Germany, England to blood youngsters in glamour friendly
Dortmund - World champions Germany host England in a prestige friendly in Dortmund on Wednesday with both coaches primed to give youth its head for one of football's great rivalries.
But that is where the similarities end for Joachim Low and Gareth Southgate, who is in charge for the first time as England's permanent manager.
Southgate takes over with England at their lowest ebb in recent memory and with expectations back home rock-bottom.
Low, who has been at the helm since 2006, needs only to fine-tune for the defence of their crown at next year's World Cup in Russia.
Low is set to give a debut to forward Timo Werner, 21, a rising star in German football, while goalkeeper and captain Manuel Neuer has been ruled out with a calf injury.
Germany are also without the Dortmund duo of winger Marco Reus and attacking midfielder Mario Goetze, the former with a hamstring injury while Goetze is recovering from a metabolism disorder.
There is also no place for Bayern Munich's Jerome Boateng, the central defender who is regaining fitness after shoulder surgery.
Germany and England's records at major tournaments may be very different -- Iceland sent England packing, humiliated -- at Euro 2016 and the Germans were disappointed to "only" go as far as the semi-finals.
But Germany are chasing a first win over their old rivals on home soil since 1987 and need no reminding of the 5-1 mauling their team took in Munich in 2001, when Michael Owen hit a hat-trick.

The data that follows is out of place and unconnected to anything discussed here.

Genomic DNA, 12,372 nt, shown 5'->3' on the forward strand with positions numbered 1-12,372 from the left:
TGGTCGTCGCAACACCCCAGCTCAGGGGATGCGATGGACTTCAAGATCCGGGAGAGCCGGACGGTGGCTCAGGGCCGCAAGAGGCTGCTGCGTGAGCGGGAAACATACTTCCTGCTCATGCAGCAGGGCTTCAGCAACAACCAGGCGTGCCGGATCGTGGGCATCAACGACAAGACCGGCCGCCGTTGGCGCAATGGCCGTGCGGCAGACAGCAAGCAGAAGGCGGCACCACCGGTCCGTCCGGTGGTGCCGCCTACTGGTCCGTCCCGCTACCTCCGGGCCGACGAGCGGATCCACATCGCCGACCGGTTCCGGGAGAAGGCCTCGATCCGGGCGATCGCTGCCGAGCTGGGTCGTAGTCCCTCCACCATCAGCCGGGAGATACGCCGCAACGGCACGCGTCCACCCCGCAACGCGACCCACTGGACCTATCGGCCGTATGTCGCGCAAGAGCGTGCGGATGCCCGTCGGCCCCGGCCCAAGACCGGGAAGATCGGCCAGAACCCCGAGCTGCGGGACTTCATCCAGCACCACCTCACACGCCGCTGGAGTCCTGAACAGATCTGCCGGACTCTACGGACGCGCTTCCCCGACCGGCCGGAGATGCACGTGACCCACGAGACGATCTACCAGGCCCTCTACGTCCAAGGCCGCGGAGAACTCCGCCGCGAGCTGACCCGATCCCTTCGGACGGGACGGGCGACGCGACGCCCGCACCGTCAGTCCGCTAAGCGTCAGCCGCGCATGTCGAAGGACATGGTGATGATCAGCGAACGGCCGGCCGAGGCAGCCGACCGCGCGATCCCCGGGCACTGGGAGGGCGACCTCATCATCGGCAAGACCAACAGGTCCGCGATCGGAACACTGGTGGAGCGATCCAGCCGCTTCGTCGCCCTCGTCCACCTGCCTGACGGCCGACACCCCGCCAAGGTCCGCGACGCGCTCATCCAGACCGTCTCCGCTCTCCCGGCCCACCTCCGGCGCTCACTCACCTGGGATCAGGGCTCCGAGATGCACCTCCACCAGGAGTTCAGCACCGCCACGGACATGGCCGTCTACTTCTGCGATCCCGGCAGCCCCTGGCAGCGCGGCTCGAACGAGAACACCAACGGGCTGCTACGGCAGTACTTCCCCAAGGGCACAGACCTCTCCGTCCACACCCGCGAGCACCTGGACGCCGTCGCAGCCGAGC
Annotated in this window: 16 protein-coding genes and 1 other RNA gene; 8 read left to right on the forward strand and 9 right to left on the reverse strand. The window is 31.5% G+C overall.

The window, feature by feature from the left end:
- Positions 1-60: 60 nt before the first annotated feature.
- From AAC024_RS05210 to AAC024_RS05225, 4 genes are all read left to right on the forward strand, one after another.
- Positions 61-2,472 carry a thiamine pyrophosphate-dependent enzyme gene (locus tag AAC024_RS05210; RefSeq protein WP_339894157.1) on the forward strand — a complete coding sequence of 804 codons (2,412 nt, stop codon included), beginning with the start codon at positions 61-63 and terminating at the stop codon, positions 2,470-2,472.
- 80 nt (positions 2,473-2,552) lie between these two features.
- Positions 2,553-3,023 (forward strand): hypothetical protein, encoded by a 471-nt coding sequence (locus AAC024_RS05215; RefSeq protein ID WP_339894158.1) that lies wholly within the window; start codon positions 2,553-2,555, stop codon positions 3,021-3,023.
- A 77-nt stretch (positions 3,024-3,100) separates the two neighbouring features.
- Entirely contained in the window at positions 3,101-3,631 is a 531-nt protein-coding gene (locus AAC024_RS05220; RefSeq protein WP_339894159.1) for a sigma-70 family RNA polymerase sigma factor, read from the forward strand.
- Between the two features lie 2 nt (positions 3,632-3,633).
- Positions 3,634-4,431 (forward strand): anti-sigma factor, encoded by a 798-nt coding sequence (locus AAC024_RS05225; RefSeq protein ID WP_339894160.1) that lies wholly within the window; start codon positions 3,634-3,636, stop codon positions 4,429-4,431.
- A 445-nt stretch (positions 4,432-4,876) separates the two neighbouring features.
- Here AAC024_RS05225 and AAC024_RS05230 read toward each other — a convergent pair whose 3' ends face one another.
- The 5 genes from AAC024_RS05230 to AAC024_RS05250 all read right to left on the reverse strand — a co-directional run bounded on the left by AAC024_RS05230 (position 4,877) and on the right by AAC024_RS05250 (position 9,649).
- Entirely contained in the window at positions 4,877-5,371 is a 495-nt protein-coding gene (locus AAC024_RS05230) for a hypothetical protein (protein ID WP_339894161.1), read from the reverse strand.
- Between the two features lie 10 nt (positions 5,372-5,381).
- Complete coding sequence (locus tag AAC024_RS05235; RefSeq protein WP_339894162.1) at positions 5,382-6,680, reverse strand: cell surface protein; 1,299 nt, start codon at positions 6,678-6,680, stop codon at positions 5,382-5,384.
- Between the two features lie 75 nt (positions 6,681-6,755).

But Southgate is particularly light in the forward department in the 2017 vintage, missing the injured Harry Kane and Daniel Sturridge and dropping skipper Wayne Rooney.
In his young squad he included for the first time James Ward-Prowse, captain of England's under-21 team, along with 23-year-old Southampton team-mate Nathan Redmond. Southgate also recalled striker Jermain Defoe, returning to the squad at 34.
Defoe though is the exception and Southgate and Low will both look to blood youngsters before World Cup qualifiers on Sunday, when Germany play Azerbaijan away in Baku and England host Lithuania.
Both countries look nailed-on to reach Russia, but England have consistently disappointed once it really matters.
"If we want to reach our ambitions and goals we have to play these teams and beat them," said Ward-Prowse on Monday.
This will be Southgate's fifth game in charge of England, but his first since being named as permanent manager in November.
The 46-year-old oversaw wins over Malta and Scotland, plus draws with Slovenia and Spain, as caretaker coach following Sam Allardyce's departure after just one game following newspaper revelations.
Southgate, a former defender/midfielder for his country, is attempting to alter England's mindset.
"I was in a team that made a semi-final (at Euro 96) and that has happened once since 1990; twice since 1966," said Southgate.
"That's my job, to analyse what hasn't been right and then show the lads a pathway.
"I think we need to be pretty brutal about the way we look at it. I'm not romantic about it. I'm just focused on how we win."
Danny Rose (knee ligaments), Jordan Henderson (bruised foot), Michail Antonio (hamstring), Kane (ankle) and Sturridge (hip) are all missing with injury.
When England and Germany last met, a year ago, Germany raced into a 2-0 lead with goals by Toni Kroos and Mario Gomez.
Kane, Jamie Vardy and Eric Dier scored to seal England's comeback.
The friendly will see forward Lukas Podolski, who retired from international football last year, make his 130th and final appearance for Germany.
"From an emotional point of view Wednesday's game is a chance to say goodbye to Lukas Podolski," said striker Thomas Mueller.
"We're playing at home and it'll be something special for Lukas."